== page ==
Open Access Research article

Transcriptome sequencing and phylogenomic resolution within Spalacidae (Rodentia)

Gong-Hua Lin1, Kun Wang2, Xiao-Gong Deng13, Eviatar Nevo4, Fang Zhao1, Jian-Ping Su1, Song-Chang Guo1, Tong-Zuo Zhang1* and Huabin Zhao5*

Author Affiliations

1 Key Laboratory of Adaptation and Evolution of Plateau Biota, Northwest Institute of Plateau Biology, Chinese Academy of Sciences, Xining 810008, China

2 State Key Laboratory of Grassland Agro-ecosystem, College of Life Science, Lanzhou University, Lanzhou, China

3 Graduate University of the Chinese Academy of Sciences, Beijing 100049, China

4 Institute of Evolution, University of Haifa, Mount Carmel, Haifa 31905, Israel

5 Department of Zoology, College of Life Sciences, Wuhan University, Wuhan 430072, China

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BMC Genomics 2014, 15:32  doi:10.1186/1471-2164-15-32

Published: 17 January 2014

Abstract

Background

Subterranean mammals have been of great interest for evolutionary biologists because of their highly specialized traits for the life underground. Owing to the convergence of morphological traits and the incongruence of molecular evidence, the phylogenetic relationships among three subfamilies Myospalacinae (zokors), Spalacinae (blind mole rats) and Rhizomyinae (bamboo rats) within the family Spalacidae remain unresolved. Here, we performed de novo transcriptome sequencing of four RNA-seq libraries prepared from brain and liver tissues of a plateau zokor (Eospalax baileyi) and a hoary bamboo rat (Rhizomys pruinosus), and analyzed the transcriptome sequences alongside a published transcriptome of the Middle East blind mole rat (Spalax galili). We characterize the transcriptome assemblies of the two spalacids, and recover the phylogeny of the three subfamilies using a phylogenomic approach.

Results

Approximately 50.3 million clean reads from the zokor and 140.8 million clean reads from the bamboo ratwere generated by Illumina paired-end RNA-seq technology. All clean reads were assembled into 138,872 (the zokor) and 157,167 (the bamboo rat) unigenes, which were annotated by the public databases: the Swiss-prot, Trembl, NCBI non-redundant protein (NR), NCBI nucleotide sequence (NT), Gene Ontology (GO), Cluster of Orthologous Groups (COG), and Kyoto Encyclopedia of Genes and Genomes (KEGG). A total of 5,116 nuclear orthologous genes were identified in the three spalacids and mouse, which was used as an outgroup. Phylogenetic analysis revealed a sister group relationship between the zokor and the bamboo rat, which is supported by the majority of gene trees inferred from individual orthologous genes, suggesting subfamily Myospalacinae is more closely related to subfamily Rhizomyinae. The same topology was recovered from concatenated sequences of 5,116 nuclear genes, fourfold degenerate sites of the 5,116 nuclear genes and concatenated sequences of 13 protein coding mitochondrial genes.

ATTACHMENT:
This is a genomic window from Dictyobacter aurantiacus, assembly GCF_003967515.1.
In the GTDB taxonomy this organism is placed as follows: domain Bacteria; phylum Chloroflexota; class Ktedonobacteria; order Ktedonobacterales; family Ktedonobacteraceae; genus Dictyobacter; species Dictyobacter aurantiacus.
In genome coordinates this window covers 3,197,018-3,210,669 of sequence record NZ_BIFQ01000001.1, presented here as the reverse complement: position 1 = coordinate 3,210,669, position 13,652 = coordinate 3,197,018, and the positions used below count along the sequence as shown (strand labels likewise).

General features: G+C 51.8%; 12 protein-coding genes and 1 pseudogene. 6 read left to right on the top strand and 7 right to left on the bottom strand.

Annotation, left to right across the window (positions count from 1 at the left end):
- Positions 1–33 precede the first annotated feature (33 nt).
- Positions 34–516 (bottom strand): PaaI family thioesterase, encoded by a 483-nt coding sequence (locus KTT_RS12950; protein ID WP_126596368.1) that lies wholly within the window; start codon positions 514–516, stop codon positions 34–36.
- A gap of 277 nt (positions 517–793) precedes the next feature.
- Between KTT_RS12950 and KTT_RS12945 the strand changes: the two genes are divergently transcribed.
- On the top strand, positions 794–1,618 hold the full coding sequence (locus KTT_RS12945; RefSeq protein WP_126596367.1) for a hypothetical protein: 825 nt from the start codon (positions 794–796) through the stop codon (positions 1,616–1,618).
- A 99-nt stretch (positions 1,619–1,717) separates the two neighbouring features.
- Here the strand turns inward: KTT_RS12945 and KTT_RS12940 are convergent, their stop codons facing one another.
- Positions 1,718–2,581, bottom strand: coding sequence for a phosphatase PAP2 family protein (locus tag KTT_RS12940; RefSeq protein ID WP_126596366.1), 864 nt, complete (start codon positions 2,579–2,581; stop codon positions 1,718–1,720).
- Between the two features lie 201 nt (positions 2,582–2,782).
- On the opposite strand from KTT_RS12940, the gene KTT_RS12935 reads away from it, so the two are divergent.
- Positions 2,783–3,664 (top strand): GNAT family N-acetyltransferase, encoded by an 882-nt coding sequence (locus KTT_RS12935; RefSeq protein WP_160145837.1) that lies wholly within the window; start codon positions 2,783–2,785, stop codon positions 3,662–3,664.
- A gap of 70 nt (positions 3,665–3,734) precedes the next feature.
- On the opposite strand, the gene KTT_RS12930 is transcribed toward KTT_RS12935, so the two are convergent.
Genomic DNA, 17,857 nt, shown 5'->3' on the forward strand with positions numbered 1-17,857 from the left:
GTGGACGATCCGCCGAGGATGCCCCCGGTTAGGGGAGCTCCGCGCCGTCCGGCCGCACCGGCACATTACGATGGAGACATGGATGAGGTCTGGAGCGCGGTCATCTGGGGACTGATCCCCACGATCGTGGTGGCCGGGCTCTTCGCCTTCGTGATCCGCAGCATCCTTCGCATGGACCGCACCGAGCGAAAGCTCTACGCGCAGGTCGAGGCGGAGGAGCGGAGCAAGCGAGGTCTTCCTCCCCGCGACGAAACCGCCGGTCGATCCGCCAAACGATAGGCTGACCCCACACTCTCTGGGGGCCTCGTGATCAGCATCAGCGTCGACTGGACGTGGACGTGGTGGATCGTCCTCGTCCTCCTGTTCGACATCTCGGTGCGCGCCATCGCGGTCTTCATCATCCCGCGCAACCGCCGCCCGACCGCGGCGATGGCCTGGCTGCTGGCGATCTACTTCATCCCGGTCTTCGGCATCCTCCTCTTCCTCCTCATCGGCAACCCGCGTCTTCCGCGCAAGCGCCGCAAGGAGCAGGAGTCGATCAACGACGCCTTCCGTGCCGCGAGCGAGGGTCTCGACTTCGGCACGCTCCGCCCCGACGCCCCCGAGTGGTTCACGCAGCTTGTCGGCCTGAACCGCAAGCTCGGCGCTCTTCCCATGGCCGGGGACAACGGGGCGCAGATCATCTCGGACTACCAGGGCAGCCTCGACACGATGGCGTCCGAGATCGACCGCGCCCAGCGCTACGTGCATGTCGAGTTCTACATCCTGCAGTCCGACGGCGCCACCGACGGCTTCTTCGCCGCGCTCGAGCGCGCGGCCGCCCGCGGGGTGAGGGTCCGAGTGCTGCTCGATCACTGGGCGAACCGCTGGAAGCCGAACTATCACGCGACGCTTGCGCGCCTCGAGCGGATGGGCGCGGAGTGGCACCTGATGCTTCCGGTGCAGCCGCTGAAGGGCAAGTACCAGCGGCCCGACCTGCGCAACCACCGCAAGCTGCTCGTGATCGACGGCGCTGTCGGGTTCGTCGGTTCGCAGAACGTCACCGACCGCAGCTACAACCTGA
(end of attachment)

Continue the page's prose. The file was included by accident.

Conclusions

This is the first report of transcriptome sequencing in zokors and bamboo rats, representing a valuable resource for future studies of comparative genomics in subterranean mammals. Phylogenomic analysis provides a conclusive resolution of interrelationships of the three subfamilies within the family Spalacidae, and highlights the power of phylogenomic approach to dissect the evolutionary history of rapid radiations in the tree of life.

Keywords:
Spalacidae; Phylogenomics; Transcriptome; Mitochondrial genome; Subterranean rodents